Or, A Weight Felt
I’ve been thinking about history lately.
Partly because we are living in a moment that most of us recognise as historically significant (remember when unprecedented had a hold on certain folks?) and partly because I’m still thinking about Parul Sehgal’s essay about trauma in literature. Then, during today’s walk (I’m writing this on Monday, with no room to sit on it and go past the Pomodoro), I started listening to A Passage North by Anuk Arudpragasam (read by Neil Shah) and history has been on my mind all day.
Like a lot of people who went to high school in Kenya, I attended a boarding school. It was the site of some good, even wonderful, moments - but it was also the source of a not-insignificant number of unpleasant memories. I am reminded of this when I see children wearing the school’s uniform and when schools are reopened, as they were last week. In the wake of a term when a lot of students were restive, schools partnered with the state to treat children returning to school like criminals, or criminals in waiting. I recalled the essay on trauma, wondering how we’d write about school days without a dash, a sprinkle if you will, of trauma chronicled.
Arudpragasam’s book is set in the years after the end of the Sri Lankan Civil War and it was quite something to listen to a book that melds the personal and the political (and yes, I know the personal is political) after a weekend in which politicians’ utterances have reminded me what country I live in.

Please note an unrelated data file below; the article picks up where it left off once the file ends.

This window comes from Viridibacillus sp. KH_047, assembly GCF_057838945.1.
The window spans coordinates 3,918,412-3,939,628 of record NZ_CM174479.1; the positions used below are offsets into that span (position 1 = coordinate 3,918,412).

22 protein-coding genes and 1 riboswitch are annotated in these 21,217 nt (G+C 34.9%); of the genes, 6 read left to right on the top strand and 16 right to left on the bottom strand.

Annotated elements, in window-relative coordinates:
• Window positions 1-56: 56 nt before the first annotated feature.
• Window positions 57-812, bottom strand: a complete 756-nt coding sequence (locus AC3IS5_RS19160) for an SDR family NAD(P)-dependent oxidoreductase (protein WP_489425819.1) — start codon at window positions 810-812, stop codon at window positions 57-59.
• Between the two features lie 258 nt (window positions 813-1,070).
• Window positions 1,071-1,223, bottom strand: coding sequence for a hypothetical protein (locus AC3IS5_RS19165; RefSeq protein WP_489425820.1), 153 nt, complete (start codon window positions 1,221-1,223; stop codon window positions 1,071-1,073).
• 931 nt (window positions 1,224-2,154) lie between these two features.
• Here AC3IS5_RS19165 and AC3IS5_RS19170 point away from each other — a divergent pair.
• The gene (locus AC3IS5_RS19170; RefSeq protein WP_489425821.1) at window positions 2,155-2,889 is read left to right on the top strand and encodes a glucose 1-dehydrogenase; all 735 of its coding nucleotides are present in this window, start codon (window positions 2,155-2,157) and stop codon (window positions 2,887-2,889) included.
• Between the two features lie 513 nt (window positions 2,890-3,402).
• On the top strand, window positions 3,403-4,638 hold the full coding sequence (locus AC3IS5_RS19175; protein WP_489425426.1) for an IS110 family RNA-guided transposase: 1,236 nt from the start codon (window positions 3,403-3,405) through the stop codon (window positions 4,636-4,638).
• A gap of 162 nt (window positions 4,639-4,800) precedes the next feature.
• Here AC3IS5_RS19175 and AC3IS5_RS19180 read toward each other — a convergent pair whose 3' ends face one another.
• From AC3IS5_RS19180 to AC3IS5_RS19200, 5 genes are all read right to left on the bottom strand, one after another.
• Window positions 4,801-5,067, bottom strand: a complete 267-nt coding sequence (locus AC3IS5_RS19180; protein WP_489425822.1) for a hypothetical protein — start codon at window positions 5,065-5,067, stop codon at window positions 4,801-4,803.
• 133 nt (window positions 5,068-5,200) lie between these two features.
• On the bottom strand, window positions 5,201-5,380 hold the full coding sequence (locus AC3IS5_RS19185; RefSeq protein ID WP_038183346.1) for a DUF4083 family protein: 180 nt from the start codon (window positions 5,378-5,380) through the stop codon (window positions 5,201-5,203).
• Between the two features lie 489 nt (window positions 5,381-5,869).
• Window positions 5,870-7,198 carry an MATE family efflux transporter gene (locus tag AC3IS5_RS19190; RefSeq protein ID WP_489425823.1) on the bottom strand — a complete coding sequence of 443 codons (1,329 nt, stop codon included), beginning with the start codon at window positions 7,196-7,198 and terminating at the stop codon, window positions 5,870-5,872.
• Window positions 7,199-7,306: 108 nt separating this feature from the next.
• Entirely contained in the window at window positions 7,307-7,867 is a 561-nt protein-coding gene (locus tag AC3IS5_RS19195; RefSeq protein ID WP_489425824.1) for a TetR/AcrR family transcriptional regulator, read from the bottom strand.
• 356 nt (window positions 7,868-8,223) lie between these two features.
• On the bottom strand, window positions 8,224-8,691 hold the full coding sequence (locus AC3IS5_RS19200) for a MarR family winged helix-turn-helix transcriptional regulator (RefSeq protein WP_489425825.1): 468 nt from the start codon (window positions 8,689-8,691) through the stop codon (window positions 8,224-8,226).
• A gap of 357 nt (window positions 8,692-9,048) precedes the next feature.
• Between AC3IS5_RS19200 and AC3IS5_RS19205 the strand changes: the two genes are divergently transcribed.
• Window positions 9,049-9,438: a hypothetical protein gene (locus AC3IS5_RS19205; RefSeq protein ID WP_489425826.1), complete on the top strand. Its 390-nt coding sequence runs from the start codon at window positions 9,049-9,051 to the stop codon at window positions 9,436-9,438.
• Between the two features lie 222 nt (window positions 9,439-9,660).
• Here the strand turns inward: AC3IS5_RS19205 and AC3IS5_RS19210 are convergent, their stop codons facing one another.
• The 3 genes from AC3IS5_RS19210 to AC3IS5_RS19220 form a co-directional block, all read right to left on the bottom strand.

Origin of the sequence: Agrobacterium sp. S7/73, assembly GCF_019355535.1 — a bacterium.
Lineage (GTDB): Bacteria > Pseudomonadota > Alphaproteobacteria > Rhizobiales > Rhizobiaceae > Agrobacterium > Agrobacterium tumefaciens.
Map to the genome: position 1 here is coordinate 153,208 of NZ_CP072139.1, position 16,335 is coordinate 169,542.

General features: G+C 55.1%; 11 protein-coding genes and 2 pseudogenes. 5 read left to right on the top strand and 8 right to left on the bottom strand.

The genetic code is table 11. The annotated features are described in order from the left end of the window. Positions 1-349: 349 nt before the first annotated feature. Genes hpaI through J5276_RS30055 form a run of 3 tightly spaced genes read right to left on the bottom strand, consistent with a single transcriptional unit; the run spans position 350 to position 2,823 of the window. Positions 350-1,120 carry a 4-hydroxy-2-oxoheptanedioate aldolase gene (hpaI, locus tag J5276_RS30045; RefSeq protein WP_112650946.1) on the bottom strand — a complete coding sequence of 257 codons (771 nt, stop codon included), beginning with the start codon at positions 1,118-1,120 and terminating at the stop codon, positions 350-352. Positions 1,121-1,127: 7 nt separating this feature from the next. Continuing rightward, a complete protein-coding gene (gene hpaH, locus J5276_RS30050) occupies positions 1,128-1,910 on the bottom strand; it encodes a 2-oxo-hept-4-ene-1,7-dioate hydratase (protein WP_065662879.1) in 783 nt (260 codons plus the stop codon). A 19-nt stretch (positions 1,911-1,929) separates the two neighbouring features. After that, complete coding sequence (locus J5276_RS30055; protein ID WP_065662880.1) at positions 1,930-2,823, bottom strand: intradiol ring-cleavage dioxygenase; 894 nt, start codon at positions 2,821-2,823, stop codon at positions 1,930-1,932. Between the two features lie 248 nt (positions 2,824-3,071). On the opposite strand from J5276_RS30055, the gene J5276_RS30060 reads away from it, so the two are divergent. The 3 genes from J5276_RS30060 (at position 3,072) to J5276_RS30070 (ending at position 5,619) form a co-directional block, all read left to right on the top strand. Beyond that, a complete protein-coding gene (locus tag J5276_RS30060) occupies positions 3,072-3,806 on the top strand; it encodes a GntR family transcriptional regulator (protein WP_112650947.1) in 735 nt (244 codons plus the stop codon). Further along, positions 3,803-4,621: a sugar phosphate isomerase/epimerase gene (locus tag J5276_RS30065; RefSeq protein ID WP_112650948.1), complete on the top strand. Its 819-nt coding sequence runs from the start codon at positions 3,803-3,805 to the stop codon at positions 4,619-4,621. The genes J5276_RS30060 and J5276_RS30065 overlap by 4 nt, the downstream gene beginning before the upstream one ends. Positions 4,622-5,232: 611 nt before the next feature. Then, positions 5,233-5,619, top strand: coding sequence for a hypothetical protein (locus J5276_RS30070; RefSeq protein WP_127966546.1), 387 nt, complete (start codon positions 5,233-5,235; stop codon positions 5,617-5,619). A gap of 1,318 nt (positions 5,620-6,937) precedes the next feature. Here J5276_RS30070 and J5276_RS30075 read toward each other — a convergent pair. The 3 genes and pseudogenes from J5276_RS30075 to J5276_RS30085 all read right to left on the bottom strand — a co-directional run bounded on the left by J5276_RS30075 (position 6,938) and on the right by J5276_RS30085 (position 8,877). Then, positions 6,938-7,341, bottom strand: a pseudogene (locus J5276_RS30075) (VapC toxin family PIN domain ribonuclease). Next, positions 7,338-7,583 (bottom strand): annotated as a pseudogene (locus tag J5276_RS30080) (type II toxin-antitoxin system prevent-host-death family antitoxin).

I should be honest - I never forget. One never has a long enough break from the Kenyanness of Kenya to forget.
We are always living in history. The trauma that we have experienced, the issues that remain unaddressed, the reports that are shared as screenshots, as links, as print-outs that do not dissuade people from retreading ground that is marked by graves and blood.
And history is also on my mind because I bailed on a book this weekend - Yaka by Pepetela. My goal this year is to dedicate half of my reading time to physical books and the other half to e-books. Yaka may not have been the best way to start. Set in Angola in the late 19th and early 20th centuries, it was jarring to have a white man narrate a story set in Africa. A settler is unsettling at the best of times, but the look into his mind really shook me. The way Black people are discussed, the casual references to slavery, the offhand treatment of dispossession turned me off. And so yesterday I gave myself permission to give it up and listen to The Mermaid of Black Conch by Monique Roffey instead.
I started 2 audiobooks last week - An Island by Karen Jennings (read by Ben Onwukwe) and The Mermaid of Black Conch (read by Vivienne Acheampong & Ben Onwukwe); both on Scribd (as always, use Linda’s link to get 60 days off) - and I’m only just realising that both are set on islands. The former took a turn I did not expect but is another great example of the weight of history (including, but not limited to, the strange feeling I had thinking about a white writer making such characters Black). I’m still listening to the latter and having the same narrator back to back makes for an interesting experience. More next week, for sure.
Lastly, the swimming group convened for the first time this year on Saturday and fun was had by all. It’s a joy to swim and talk about books with such wonderful people and I can’t wait for more such meets.
I hope you have a great week and a lovely time reading. Talk to you soon!